Dehumidifier Troubleshooting – 2021 Guide

| Last Updated: March 7, 2021

Before you begin repairing your faulty dehumidifier, it is crucial to accurately diagnose what's causing the issue. 

This will help you understand which parts need fixing, and which are better left alone. With the right guide, you can gather the necessary tools and repair your dehumidifier correctly every time.

If you are lost on how to go about dehumidifier troubleshooting, here's a handy guide that will help you troubleshoot the most common dehumidifier faults. 

Dehumidifier Not Collecting Water

If allergens are back and the air in your home is no longer cool and dry, your dehumidifier is not collecting water. Several possible causes could be behind this issue, which means you have to solve each cause independently.

1. Faulty Capacitor

If the capacitor in the compressor circuit fails, the compressor will not run, and the refrigerant will not circulate through the unit to extract air moisture. 

To fix this, open the dehumidifier, find the capacitor, use a multimeter to troubleshoot it, and replace it if it's faulty.

2. Faulty Fan Motor

Troubleshoot this part by checking if the fan is blowing in enough air or if the motor is rotating. If it's not, fix this issue by replacing the fan motor.

3. Overload

The overload device protects the motor from damage. If the overload is defective, the compressor won't work, and the device won't collect moisture.

To troubleshoot, inspect the circuit board for burns or short-circuits. Find the overload and use a multimeter to test its functionality. Replace it if it lacks continuity. 

4. Electronic Control Board or PCB Assemble

If none of the above is the issue, troubleshoot this part by using a multimeter to perform a voltage test. Call a technician for help if the relays and sensors are not functional.  

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Dehumidifier Not Working

Your appliance could not be working as it should because the room is bigger than recommended for your dehumidifier model. Moving it to a smaller room should keep that specific area cool and dry. If you don't have the means to find a larger dehumidifier or buy one for each room, close the doors and dehumidify your home one section at a time.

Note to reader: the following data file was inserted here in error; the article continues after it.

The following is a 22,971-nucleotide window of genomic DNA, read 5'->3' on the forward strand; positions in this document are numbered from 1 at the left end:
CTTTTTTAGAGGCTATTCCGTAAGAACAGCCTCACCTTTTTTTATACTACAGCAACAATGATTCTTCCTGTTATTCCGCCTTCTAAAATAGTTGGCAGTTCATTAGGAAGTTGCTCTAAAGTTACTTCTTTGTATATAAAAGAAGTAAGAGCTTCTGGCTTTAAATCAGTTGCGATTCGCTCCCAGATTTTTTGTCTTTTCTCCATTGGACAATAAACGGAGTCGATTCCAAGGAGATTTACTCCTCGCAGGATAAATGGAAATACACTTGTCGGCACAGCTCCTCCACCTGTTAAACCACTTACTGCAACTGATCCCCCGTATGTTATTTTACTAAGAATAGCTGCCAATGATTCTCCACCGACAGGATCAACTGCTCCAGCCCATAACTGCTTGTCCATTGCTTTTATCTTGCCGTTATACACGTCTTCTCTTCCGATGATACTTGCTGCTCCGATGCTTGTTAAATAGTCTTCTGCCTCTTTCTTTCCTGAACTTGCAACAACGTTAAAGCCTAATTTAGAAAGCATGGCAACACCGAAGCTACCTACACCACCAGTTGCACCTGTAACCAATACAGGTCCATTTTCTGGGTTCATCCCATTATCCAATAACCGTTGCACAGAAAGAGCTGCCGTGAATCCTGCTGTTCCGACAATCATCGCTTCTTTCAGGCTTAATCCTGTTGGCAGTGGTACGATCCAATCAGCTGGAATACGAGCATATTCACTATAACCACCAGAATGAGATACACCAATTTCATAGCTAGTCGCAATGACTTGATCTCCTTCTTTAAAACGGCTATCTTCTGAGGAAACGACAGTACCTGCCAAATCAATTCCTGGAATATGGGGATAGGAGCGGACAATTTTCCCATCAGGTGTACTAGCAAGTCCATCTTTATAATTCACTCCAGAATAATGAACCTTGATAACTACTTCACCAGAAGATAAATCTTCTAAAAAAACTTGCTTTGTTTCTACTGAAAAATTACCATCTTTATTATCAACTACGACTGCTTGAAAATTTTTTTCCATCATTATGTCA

Or, you can also troubleshoot this by:

1. Cleaning Crucial Inner Parts

You can fix your appliance by removing its cover and cleaning the condenser as well as the evaporator coils.

2. Lubricate the Fan Motor Bearings

You can use a lightweight all-purpose household oil to lubricate the ports on the motor. However, there's no need to oil if your dehumidifier lacks the ports.

While at it, ensure that the condenser is free of dust or debris. 

3. Check if the Humidistat is Functional

A broken humidistat requires a replacement. To test if it works, attach its terminals to a volt-ohm meter. Rotate the knobs in both directions and check if the volt-ohm meter records zero ohms in just a few ranges.

However, if it registers zero ohms throughout, it shows that the humidistat isn't working and requires a replacement. 

If it's not working correctly even after fixing these issues, consider getting a brand-new appliance or calling in a repair professional. 

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Dehumidifier Freezing Up

You risk damaging the compressor if you continue operating a dehumidifier that's icing up. 

Why Does My Dehumidifier Freeze Up?

Your appliance will ice up if it is operating in temperatures that are too cold. Most conventional dehumidifiers do not run at room temperatures lower than 65℉.

However, others meant for basement areas can function appropriately down to 36℉.

Your dehumidifier can also frost up when a dirty filter causes inadequate airflow, freezing the coils. 

Here's how to troubleshoot this issue.

1. Check Your Room Temperature

Use a thermostat or hand-held thermometer to determine if the room temperature is lower than 40℉. If it is, turn off the gadget until the temperatures rise beyond these thresholds.

2. Clean the Filter

Unplug the appliance from the power supply and follow the manufacturer's instructions for cleaning the filter. You can also vacuum the filter surfaces and the condenser coil lightly to remove dirt buildup. 

Photo credit: byemould.com

3. Elevate/Place the Unit Away From the Wall

Placing the dehumidifier away from the wall helps prevent airflow restrictions and improves the benefits from the warm temperatures between the surfaces.

4. Test the Unit

Once it's clean and all the ice has melted, place the filter back and restart your unit to see if it works without frosting up again.

Dehumidifier Won't Turn On

Sometimes, a unit may not show signs of life whatsoever. Troubleshoot this problem by following these steps:

1. Check the Power

First off, check and ensure that the unit is plugged into a working power outlet.

2. Unplug the Unit

Unplug the dehumidifier to check if the fuses are blown off, or if the circuit breakers are damaged. Check the power cord and ensure that all the controls are on. You might have to replace the power cord. 

3. Remove the Cover Panel

Removing the cover panel will allow you to check if there is ice blocking crucial parts in the unit. If yes, avoid using the dehumidifier until the room temperature goes above 65℉ and all the ice melts. 

4. Test the Overflow Cutoff Button

Using a volt-ohm meter, clip the leads onto the switch and push them in. If the meter's needle fails to show the flow, the switch could be the problem and requires a replacement.

5. Check the Humidistat

Yes, you can still use the volt-ohm meter to confirm your dehumidifier's humidistat. Set the volt-ohm meter to the RX1 scale and attach it to the humidistat's ports. Verify that it is set up to a relative humidity of 50% to 60%. 

Your dehumidifier should be working by now.

Photo credit: theozonehole.com

Dehumidifier Blowing Hot Air 

It is normal for a dehumidifier to produce warm air. However, the unit should not function like a furnace that warms up your home on freezing days. Here's how to troubleshoot if your appliance is producing too much heat.